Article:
June 12, 2013
FOR IMMEDIATE RELEASE
Contact: Matt Lazier
Cal Poly Announces 2013 ‘Great Grads’
SAN LUIS OBISPO — A Cal Poly degree doesn’t just prepare a graduate to succeed in one chosen profession; Cal Poly’s comprehensive, Learn by Doing education gives grads the tools they need to think beyond the boundaries of individual disciplines, solve complex problems and soar to new heights personally and professionally.
As the university prepares to bid farewell to the more than 4,000 members of the Class to 2013 at two commencement ceremonies June 15 and 16, we highlight six graduates who embody the Cal Poly mission of producing the whole-system thinkers who will be tomorrow’s leaders.
Eric Labossiere-Duarte, College of Agriculture, Food & Environmental Sciences
The College of Agriculture, Food & Environmental Sciences selected Eric Labossiere-Duarte, a recreation parks and tourism administration major. Duarte, who hails from Santa Maria, Calif., is passionate about building community, helping others, and providing transformative experiences.
His desire to bring more cross-disciplinary experiences to campus led him to help organize the first two Startup Weekend SLO events in 2012 and 2013. “I realized that the students and faculty lacked cross-college collaboration to innovate and execute entrepreneurial ideas,” Duarte said. “An electrical engineering student was never in the same room collaborating with someone in art and design; marketing students weren’t meeting with computer science students to explore ideas and make magic.
“Startup Weekend SLO was an opportunity to change the culture, unite students, and provide an event that could increase interdisciplinary collaboration and entrepreneurial innovations.”
Duarte has also been active in Cal Poly’s Center for Innovation and Entrepreneurship and Cal Poly Entrepreneurs.
He said Cal Poly’s Learn by Doing approach taught him to “get in the mix and accomplish goals by using strategic and creative approaches. Anyone wearing a cap and gown on graduation day at Cal Poly has learned something invaluable: how to work hard.”
Duarte is currently an intern at George P. Johnson, a global experiential marketing agency in San Francisco, where he is involved in project management, concept development and event coordination and management.
Jean Long, College of Architecture & Environmental Design
The College of Architecture & Environmental Design singled out Jean Long as an “exceptional young woman who has demonstrated great talent and achievement” as a joint-degree graduate student in the Master of City and Regional Planning program and the Master of Science in Engineering program with a specialization in transportation planning.
As an undergraduate studying Japanese studies and history at UC San Diego, Long, of San Francisco, took a course on sustainable development, realizing for the first time that urban planning was a career path that linked her passion for environmental stewardship and urban activity.
At Cal Poly, she did not initially intend to pursue the transportation planning degree. “I was reluctant to start the civil engineering courses because I did not think I had the quantitative ability to get through the difficult and unfamiliar concepts,” she said. “However, my professor recognized my capacity for data analysis and numbers and encouraged me to pursue the dual degree. I was surprised not only by my understanding of a completely new topic but also by how much I enjoyed working out engineering problems and applying a planner’s perspective.”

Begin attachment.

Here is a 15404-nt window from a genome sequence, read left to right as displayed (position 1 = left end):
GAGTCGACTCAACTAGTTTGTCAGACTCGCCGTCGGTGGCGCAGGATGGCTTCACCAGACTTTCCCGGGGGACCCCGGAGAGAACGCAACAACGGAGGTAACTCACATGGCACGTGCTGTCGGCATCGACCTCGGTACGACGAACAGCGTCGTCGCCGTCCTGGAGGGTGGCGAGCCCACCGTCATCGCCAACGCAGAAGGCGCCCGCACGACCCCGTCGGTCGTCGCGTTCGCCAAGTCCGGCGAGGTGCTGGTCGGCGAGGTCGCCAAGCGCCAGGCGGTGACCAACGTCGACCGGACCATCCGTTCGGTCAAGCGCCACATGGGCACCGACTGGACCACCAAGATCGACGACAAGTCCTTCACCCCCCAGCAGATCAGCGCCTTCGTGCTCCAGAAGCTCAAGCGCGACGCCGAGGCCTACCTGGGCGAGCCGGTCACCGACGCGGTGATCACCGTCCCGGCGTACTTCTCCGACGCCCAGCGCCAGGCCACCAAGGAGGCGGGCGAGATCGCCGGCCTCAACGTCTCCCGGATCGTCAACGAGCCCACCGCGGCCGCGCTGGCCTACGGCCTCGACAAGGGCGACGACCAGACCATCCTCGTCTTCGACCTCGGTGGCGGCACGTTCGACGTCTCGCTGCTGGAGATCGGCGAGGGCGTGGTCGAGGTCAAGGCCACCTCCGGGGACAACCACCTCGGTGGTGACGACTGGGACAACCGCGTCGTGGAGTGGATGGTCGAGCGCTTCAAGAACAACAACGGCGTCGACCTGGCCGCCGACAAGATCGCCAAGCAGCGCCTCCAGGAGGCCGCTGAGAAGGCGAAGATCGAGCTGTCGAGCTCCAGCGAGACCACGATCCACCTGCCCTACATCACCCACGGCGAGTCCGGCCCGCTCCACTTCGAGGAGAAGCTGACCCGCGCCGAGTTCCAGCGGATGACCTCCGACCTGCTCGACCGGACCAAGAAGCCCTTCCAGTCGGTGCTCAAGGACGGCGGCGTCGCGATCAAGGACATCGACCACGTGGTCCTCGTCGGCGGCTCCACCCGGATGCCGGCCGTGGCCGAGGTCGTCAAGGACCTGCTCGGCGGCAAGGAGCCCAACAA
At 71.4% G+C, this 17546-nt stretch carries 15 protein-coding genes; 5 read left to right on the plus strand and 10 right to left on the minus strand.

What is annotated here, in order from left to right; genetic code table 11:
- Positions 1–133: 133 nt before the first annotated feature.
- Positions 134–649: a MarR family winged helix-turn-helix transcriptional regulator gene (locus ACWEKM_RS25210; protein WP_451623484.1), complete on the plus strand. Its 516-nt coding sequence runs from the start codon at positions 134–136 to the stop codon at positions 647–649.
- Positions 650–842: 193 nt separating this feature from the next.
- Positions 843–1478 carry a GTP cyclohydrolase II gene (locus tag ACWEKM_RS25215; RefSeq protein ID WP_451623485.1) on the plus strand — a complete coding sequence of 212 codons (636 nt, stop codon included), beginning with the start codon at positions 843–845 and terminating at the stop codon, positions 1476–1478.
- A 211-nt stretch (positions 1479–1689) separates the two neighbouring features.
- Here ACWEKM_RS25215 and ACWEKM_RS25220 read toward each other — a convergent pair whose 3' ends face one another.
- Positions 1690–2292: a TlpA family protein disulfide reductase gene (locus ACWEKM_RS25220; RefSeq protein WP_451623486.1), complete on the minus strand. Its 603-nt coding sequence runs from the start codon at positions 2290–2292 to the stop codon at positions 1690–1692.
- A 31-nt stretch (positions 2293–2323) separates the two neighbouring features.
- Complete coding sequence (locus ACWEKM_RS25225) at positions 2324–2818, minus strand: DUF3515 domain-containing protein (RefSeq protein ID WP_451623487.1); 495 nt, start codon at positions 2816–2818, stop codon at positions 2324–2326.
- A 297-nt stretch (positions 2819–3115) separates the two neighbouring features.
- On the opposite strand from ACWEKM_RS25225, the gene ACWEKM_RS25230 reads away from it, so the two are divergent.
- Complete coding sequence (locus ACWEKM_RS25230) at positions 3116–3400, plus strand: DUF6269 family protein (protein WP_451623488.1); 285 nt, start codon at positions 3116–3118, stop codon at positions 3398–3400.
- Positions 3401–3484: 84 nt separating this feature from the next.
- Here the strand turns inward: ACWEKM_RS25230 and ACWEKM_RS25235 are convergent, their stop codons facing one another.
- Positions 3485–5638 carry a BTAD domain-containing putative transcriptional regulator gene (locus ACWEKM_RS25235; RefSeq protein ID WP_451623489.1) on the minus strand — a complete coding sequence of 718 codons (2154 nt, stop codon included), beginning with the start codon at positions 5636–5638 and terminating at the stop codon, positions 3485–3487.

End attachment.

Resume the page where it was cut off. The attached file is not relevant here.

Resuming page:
Hemalata Dandekar, City and Regional Department head, said, “Jean is someone who crosses disciplinary boundaries eagerly and with conviction. She knows that the ‘wicked problems’ that planners face in today’s complex, interconnected world require a multidisciplinary understanding and effort.”
Long served on the city of San Luis Obispo’s Mass Transportation Committee, which makes recommendations to the City Council on the future of public transportation in the city. She was also selected to attend the Eno Leadership Development Conference in Washington, D.C., this month. The conference gives 20 of the nation’s top graduate students in transportation a firsthand look at how national transportation policies are developed. Long is the first Cal Poly student to win the prestigious fellowship.
She served as the conference manager for the first California Climate Action Planning Conference, a partnership with the Governor’s Office of Planning and Research and Cal Poly. She was also a research assistant on the State of California Climate Adaptation Planning Guide, a first-of-its-kind document designed to help local governments prepare for the impacts of climate change.
Long will start an internship with the San Francisco Municipal Transportation Agency in late June.
Alyssa Brigham, Orfalea College of Business
The Orfalea College of Business’s Great Grad is Alyssa Brigham, a business administration degree candidate with a concentration in management and human resources, also from Santa Maria.
Brigham is a first-generation college graduate who succeeded in completing her degree in three years while also working up to 20 hours a week as a peer advisor, a prestigious student job in the college. As an advisor, she informed students on degree requirements and worked on special projects, including helping to create incoming student online advising seminars (PolyLearns) for Cal Poly for 2012 and 2013.
“This experience has been a lot more than a job to me,” Brigham said. “It helped me gain confidence, professionalism, and a true passion for education and student success.”
That passion has driven Brigham to accept a job teaching middle school math in North Carolina with Teach for America, which aims to “recruit a diverse group of leaders with a record of achievement who work to expand educational opportunity, starting by teaching for two years in a low-income community.”
In addition to peer advising, she served as a teaching assistant for the Leadership Summit course offered to sophomore and junior-level business students, as vice president for the college’s Business Council, and was a public relations intern with Friends of Hearst Castle.
Evan Nickel, College of Liberal Arts
The College of Liberal Arts has chosen Evan Nickel from Martinez, Calif. Nickel is a Liberal Arts and Engineering Studies degree candidate who “wanted to do something where I could use my skills in technology and artistic design,” he said.